These three advantages--earmarking additional resources for successful and efficient production organizations, providing users with incentives for economically-efficient distribution, and decentralization of decision-making to where the knowledge was likely to be--were delivered by accident by the trade-and-market economic structure of Adam Smith.
But now as we try to realize the technological promise of information technologies, the old forms of economic organization no longer have a natural fit with the requirements of technological development and economic growth. Once an "information good" has been produced, sharing it with another person doesn't reduce the rest of society's resources and opportunities. So there is no efficient-distribution reason to charge a price for it. But where then does the flow of signals to assess which production organizations are efficient come from? In an earlier age we would be more inclined to rely on government funding, but these days we have a keen awareness of the advantages in applied development at least of semi-Darwinian competitive mechanisms, where investigators are responsible to investors seeking profits and not to committees seeking whatever committees seek.
Moreover, it is only with difficulty that information goods are excludable. But if their use can't be restricted to authorized users, then the entire market-as-a-social-calculating-and-signalling mechanism simply breaks down. Unfortunately, attempts to make information goods "excludable" by various forms of use protection waste valuable time and energy: I shudder at the memory of having spent two hours on hold during three phone calls, and having spent another two hours of my time rebooting and reading installation error messages the last time I tried to upgrade one of the Adobe programs--GoLive--on this laptop. I doubt I'll ever be able to face the prospect of buying another Adobe program again.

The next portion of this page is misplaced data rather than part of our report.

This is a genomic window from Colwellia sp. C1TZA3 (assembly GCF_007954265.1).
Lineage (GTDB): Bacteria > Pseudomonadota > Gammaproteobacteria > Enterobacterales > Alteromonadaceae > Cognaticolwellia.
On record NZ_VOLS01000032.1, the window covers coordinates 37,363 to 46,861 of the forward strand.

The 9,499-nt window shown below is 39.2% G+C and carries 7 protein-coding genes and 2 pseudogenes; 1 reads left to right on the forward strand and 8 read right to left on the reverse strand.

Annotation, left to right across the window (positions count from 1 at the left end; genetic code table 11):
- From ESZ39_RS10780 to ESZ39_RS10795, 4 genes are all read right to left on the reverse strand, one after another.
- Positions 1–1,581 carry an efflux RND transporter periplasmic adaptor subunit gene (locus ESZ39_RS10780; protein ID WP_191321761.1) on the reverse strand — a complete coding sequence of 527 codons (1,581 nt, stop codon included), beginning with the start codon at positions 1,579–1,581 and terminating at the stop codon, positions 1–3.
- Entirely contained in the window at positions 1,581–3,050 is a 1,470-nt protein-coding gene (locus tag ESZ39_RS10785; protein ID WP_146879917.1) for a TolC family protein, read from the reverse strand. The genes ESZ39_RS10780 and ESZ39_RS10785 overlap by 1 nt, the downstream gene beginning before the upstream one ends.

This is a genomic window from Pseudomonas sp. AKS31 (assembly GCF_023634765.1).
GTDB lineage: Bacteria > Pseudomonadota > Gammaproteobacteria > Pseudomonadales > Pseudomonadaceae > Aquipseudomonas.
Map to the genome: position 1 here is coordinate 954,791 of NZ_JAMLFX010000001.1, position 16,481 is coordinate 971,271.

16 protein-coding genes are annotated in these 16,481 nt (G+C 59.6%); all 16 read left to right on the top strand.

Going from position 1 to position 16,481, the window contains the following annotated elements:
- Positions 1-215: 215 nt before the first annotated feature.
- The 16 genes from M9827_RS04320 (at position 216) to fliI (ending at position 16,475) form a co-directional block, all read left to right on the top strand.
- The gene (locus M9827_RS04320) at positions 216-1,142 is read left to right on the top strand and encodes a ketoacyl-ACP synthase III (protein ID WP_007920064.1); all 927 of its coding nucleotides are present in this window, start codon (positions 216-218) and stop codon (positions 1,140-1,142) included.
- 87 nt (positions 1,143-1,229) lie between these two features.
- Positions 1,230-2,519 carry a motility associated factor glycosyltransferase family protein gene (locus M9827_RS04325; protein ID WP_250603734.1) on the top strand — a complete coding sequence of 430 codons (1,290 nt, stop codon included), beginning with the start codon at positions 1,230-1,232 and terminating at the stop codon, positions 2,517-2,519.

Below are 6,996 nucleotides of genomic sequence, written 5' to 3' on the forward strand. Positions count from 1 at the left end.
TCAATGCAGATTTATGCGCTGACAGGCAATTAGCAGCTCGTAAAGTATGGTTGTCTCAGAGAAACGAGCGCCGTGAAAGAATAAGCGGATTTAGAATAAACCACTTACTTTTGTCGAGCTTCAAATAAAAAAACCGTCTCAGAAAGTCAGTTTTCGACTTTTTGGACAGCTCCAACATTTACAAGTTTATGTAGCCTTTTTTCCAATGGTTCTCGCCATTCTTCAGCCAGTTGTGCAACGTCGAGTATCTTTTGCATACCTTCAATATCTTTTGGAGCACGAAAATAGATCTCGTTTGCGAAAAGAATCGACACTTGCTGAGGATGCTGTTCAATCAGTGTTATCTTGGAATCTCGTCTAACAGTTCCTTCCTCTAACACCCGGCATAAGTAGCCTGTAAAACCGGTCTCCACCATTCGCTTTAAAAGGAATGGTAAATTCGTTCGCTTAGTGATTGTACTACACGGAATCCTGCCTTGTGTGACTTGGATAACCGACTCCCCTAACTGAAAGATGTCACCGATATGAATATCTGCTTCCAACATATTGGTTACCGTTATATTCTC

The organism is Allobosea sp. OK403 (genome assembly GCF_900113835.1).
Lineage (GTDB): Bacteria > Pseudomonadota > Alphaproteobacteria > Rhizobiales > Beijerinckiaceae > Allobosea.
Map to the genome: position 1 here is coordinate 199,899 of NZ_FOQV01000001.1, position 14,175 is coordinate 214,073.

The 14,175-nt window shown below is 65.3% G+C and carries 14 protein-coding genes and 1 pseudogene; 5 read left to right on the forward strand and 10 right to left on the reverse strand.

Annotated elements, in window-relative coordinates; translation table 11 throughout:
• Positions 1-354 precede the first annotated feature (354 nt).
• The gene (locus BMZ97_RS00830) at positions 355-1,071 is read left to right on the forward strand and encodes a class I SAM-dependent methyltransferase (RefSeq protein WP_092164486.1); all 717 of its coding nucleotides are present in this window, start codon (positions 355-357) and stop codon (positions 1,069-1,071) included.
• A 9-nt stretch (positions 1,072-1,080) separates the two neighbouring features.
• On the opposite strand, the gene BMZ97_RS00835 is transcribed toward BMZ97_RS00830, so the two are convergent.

Two things, however, are clear. First, caught between "government failures" in applied research and the ever-larger "market failures" that will be created as the characteristics of information-age goods clash with the requirements for market efficiency, intermediate forms of organization--like large publicly-funded research universities--need to play an even larger role in research and development in the future than they have in the past. Projects like CITRIS promise the benefits of government research--the wide distribution of knowledge and the acceleration of cumulative research--and the benefits of private entrepreneurship--the willingness to take risks and investigate large numbers of potential development projects rather than just those that have won the stamp of approval of a single central committee. It is the task of chancellors and deans, of course, to make sure that projects like CITRIS don't wind up producing the drawbacks of both forms of organization: the strangulation by bureaucratic red-tape and committee infighting of government, combined with the restrictions on the distribution of information and the use of products that make a large share of private-sector development work duplicative of what has already been done.